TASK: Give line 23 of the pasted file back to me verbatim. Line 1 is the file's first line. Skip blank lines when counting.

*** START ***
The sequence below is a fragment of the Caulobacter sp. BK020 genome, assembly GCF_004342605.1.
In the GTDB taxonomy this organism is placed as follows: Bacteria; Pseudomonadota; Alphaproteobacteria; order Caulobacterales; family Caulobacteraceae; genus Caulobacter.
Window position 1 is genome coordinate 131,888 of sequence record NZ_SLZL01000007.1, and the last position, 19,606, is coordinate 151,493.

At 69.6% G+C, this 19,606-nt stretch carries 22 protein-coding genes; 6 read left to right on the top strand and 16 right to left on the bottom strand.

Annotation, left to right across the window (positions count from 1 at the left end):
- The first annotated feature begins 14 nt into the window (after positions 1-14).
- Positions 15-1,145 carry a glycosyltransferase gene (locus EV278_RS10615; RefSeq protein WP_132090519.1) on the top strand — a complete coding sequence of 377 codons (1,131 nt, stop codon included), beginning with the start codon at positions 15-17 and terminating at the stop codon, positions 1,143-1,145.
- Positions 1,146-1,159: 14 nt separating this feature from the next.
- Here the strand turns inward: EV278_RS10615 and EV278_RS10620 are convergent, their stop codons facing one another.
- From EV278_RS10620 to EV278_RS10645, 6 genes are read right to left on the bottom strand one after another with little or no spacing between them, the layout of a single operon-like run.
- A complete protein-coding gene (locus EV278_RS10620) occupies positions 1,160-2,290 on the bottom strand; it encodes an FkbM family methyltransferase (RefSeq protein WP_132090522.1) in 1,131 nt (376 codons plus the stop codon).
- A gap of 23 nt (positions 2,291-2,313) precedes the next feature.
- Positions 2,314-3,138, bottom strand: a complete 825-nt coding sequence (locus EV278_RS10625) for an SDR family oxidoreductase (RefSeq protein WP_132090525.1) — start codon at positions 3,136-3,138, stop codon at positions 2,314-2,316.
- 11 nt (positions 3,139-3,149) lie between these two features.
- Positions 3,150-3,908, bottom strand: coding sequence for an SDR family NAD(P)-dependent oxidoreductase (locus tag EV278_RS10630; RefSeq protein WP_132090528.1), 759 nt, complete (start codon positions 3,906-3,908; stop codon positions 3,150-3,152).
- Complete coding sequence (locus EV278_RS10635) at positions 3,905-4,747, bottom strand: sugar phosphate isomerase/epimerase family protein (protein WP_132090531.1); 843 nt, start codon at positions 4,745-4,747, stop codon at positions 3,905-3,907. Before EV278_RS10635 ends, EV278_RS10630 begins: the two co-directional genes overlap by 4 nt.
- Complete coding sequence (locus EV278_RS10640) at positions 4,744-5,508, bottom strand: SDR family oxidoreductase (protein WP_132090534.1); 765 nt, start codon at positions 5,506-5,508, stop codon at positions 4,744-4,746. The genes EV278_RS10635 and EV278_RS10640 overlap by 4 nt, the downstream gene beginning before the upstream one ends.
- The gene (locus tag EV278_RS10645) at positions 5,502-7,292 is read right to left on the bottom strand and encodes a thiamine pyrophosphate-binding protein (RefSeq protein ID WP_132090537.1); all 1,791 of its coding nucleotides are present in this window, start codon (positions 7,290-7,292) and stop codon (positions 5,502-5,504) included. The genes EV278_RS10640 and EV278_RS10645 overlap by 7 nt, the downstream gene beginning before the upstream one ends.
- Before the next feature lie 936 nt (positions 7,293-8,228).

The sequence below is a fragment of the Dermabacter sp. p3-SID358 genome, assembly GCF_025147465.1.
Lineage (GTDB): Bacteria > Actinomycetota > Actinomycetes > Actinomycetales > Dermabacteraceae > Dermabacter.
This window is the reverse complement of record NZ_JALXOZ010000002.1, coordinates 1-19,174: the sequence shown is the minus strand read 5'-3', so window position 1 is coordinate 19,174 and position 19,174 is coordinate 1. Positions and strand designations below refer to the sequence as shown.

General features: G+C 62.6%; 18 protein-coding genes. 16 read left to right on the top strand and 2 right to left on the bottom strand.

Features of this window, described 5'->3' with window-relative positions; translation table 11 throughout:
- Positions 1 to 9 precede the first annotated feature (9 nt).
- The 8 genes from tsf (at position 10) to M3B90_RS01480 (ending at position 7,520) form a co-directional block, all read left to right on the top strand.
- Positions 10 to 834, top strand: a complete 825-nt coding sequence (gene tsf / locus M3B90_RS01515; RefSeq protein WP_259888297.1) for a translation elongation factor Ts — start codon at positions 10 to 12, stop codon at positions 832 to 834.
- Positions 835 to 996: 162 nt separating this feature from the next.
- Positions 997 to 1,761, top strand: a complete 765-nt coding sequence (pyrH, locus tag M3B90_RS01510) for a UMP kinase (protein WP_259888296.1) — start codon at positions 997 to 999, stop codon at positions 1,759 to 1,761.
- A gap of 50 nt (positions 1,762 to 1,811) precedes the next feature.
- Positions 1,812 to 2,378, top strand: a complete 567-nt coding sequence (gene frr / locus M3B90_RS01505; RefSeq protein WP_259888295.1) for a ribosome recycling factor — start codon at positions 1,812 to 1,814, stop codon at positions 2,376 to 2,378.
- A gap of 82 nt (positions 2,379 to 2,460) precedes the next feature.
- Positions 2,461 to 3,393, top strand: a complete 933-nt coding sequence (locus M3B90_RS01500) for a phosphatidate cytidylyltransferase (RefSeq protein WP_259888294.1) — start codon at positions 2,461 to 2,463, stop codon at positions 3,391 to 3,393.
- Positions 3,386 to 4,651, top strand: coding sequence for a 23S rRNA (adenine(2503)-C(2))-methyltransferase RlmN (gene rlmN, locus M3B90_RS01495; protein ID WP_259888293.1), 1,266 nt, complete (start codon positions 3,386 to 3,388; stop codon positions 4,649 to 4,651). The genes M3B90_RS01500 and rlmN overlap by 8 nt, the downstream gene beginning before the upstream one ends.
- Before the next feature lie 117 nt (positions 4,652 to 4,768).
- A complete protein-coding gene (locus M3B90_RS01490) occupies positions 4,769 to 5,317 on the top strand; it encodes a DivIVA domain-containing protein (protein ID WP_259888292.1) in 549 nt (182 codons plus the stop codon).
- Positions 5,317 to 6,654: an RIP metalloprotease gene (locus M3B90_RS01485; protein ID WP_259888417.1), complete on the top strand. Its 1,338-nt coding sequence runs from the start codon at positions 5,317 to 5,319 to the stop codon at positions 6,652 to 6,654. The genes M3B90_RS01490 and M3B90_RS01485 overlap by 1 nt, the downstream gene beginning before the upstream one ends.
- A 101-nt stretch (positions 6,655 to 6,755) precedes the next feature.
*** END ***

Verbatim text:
General features: G+C 62.6%; 18 protein-coding genes. 16 read left to right on the top strand and 2 right to left on the bottom strand.